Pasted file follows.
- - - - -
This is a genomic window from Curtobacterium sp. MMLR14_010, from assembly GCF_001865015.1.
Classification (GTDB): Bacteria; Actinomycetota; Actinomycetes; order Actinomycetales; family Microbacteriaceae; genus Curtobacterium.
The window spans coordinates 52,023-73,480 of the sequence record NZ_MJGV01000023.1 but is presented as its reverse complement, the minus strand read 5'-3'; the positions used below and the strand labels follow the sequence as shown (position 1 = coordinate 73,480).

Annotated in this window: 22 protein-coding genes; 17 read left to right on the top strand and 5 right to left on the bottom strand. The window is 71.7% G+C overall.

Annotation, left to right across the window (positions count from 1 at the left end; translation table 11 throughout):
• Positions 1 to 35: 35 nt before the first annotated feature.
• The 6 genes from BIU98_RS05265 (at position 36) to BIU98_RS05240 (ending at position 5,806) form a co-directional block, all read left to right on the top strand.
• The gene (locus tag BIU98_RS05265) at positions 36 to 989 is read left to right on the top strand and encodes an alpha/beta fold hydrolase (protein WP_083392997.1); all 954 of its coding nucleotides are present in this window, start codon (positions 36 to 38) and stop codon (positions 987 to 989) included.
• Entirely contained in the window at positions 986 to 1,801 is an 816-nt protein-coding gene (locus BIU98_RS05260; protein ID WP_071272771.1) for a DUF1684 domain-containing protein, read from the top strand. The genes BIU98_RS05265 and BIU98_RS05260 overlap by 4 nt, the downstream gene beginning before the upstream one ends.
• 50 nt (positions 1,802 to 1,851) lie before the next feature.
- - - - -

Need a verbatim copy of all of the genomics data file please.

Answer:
This is a genomic window from Curtobacterium sp. MMLR14_010, from assembly GCF_001865015.1.
Classification (GTDB): Bacteria; Actinomycetota; Actinomycetes; order Actinomycetales; family Microbacteriaceae; genus Curtobacterium.
The window spans coordinates 52,023-73,480 of the sequence record NZ_MJGV01000023.1 but is presented as its reverse complement, the minus strand read 5'-3'; the positions used below and the strand labels follow the sequence as shown (position 1 = coordinate 73,480).

Annotated in this window: 22 protein-coding genes; 17 read left to right on the top strand and 5 right to left on the bottom strand. The window is 71.7% G+C overall.

Annotation, left to right across the window (positions count from 1 at the left end; translation table 11 throughout):
• Positions 1 to 35: 35 nt before the first annotated feature.
• The 6 genes from BIU98_RS05265 (at position 36) to BIU98_RS05240 (ending at position 5,806) form a co-directional block, all read left to right on the top strand.
• The gene (locus tag BIU98_RS05265) at positions 36 to 989 is read left to right on the top strand and encodes an alpha/beta fold hydrolase (protein WP_083392997.1); all 954 of its coding nucleotides are present in this window, start codon (positions 36 to 38) and stop codon (positions 987 to 989) included.
• Entirely contained in the window at positions 986 to 1,801 is an 816-nt protein-coding gene (locus BIU98_RS05260; protein ID WP_071272771.1) for a DUF1684 domain-containing protein, read from the top strand. The genes BIU98_RS05265 and BIU98_RS05260 overlap by 4 nt, the downstream gene beginning before the upstream one ends.
• 50 nt (positions 1,802 to 1,851) lie before the next feature.